1.5° C

The temperature increase limit, beyond which scientists tell us is catastrophic.

450 ppm

Particles in the atmosphere underwhich we must remain.


The year we'll hit the 1.5°C limit, at current emissions rates.


We plan to get globally binding climate legislation in place by or before 2025.

Time until we hit the 1.5° C limit


Why stop investing in fossil fuels?

To create behavior change. We are not removing our money from fossil fuel companies just to protect our savings from the steady (and sometimes sudden) decline in value of fossil fuel companies. (Though divesting does do that, and is a smart financial move.)

We are sending a message to fossil fuel companies:

Stop lobbying against climate legislation that keeps us safe.
Come to the table.
Join us on the right side of history.
Participate in the conversation about what a world that does not exceed 1.5°C of warming looks like.
We need your input if we are going to be successful in creating a realistic framework.

Once we get global binding legislation passed that limits emissions to 450 ppm and 1.5°C, we will invest in fossil fuel companies again - but only those that helped get the framework in place that keeps us safe - not those who lobbied against it.

Which fossil fuel companies do we divest from?

We aren’t picking “good” or “bad” companies (based on carbon footprint, amount invested in renewable energy, or whether they have a net zero carbon commitment by 2050.)

We are refusing to invest in fossil fuel companies until global, binding legislation is in place that limits warming to 1.5°C (450 ppm of CO2 equivalent).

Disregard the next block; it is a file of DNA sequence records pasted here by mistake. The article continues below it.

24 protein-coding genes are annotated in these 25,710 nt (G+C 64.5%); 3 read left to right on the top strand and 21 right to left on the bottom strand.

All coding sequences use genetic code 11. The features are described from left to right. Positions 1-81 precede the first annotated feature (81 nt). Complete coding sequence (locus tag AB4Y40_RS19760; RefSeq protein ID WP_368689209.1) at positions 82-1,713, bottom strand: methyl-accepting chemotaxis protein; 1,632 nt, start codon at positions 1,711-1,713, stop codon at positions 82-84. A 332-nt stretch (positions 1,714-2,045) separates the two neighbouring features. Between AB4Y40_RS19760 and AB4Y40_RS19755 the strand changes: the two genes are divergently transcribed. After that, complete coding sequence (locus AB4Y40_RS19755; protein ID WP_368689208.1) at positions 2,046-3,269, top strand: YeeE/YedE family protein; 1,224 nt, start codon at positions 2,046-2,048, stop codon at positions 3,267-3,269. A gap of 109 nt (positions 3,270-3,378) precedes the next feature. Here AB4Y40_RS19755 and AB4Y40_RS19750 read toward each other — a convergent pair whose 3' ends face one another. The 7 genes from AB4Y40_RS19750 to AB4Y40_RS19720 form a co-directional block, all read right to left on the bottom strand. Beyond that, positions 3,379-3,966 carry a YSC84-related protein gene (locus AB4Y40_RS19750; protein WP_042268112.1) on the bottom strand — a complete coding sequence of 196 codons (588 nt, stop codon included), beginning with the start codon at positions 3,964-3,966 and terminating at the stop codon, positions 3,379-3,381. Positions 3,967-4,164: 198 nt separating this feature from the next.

Fossil fuel companies are companies whose core line of business is in extracting, distributing, refining, or burning fossil fuels, or in supplying equipment for those activities. Specifically, we use the non-profit As You Sow, which runs the fantastic website, as the definition for how we choose which companies to exclude.

Once that framework is in place where we know we can burn fossil fuels safely, we will invest in the fossil fuel companies that helped get it put in place. Not the ones who lobbied against it. That is their incentive to help.

If a company’s main line of business is not in fossil fuels, but it has a big carbon footprint, do we invest in it?

We do. There are several fantastic efforts in place for activist shareholders to encourage the companies they invest in to create climate action plans, such as the investor interest group Climate Action 100+ and the hedge fund Engine No. 1. We pledge to vote for the climate on the shareholder resolutions of the companies we invest in.

Companies in carbon-intensive industries, such as airline, shipping, and logistics companies do have the ability to operate within their lines of business with significantly reduced carbon footprints, thanks to technological innovations. Fossil fuel companies have to entirely change their business models to significantly reduce their carbon footprints - this is likely why we see them opting for the alternative, which is to fund the most powerful lobbyists in the world to actively fight against climate legislation that would keep us safe. The activist shareholder tactics that are making headway in other industries are not enough for the fossil fuel industry, because of how much money and power resides in the fossil fuel lobby. That is why we focus our efforts on the fossil fuel industry in particular.

What is our end goal?

At current emissions rates, we will reach 1.5°C of warming (450 ppm of CO2 equivalent) in December 2027, according to the Carbon Clock.

Our goal is to get global binding legislation passed that limits warming to 1.5°C (450 ppm of CO2 equivalent) two years before then, by the end of 2025.